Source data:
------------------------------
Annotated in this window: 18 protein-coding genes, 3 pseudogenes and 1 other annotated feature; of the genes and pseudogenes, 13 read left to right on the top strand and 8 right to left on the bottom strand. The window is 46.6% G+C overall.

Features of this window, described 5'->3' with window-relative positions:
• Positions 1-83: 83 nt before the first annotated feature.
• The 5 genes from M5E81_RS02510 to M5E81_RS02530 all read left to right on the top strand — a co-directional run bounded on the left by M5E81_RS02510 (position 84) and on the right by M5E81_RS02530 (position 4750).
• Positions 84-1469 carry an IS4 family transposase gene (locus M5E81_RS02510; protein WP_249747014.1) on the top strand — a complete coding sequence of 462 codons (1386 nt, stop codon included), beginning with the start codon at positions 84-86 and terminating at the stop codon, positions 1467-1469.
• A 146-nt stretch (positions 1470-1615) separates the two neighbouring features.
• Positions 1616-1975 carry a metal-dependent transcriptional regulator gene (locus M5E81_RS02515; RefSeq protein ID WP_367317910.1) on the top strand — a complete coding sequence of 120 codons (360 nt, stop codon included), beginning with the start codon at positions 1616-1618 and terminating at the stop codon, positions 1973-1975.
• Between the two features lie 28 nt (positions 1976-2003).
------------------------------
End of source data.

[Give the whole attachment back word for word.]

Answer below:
Annotated in this window: 18 protein-coding genes, 3 pseudogenes and 1 other annotated feature; of the genes and pseudogenes, 13 read left to right on the top strand and 8 right to left on the bottom strand. The window is 46.6% G+C overall.

Features of this window, described 5'->3' with window-relative positions:
• Positions 1-83: 83 nt before the first annotated feature.
• The 5 genes from M5E81_RS02510 to M5E81_RS02530 all read left to right on the top strand — a co-directional run bounded on the left by M5E81_RS02510 (position 84) and on the right by M5E81_RS02530 (position 4750).
• Positions 84-1469 carry an IS4 family transposase gene (locus M5E81_RS02510; protein WP_249747014.1) on the top strand — a complete coding sequence of 462 codons (1386 nt, stop codon included), beginning with the start codon at positions 84-86 and terminating at the stop codon, positions 1467-1469.
• A 146-nt stretch (positions 1470-1615) separates the two neighbouring features.
• Positions 1616-1975 carry a metal-dependent transcriptional regulator gene (locus M5E81_RS02515; RefSeq protein ID WP_367317910.1) on the top strand — a complete coding sequence of 120 codons (360 nt, stop codon included), beginning with the start codon at positions 1616-1618 and terminating at the stop codon, positions 1973-1975.
• Between the two features lie 28 nt (positions 1976-2003).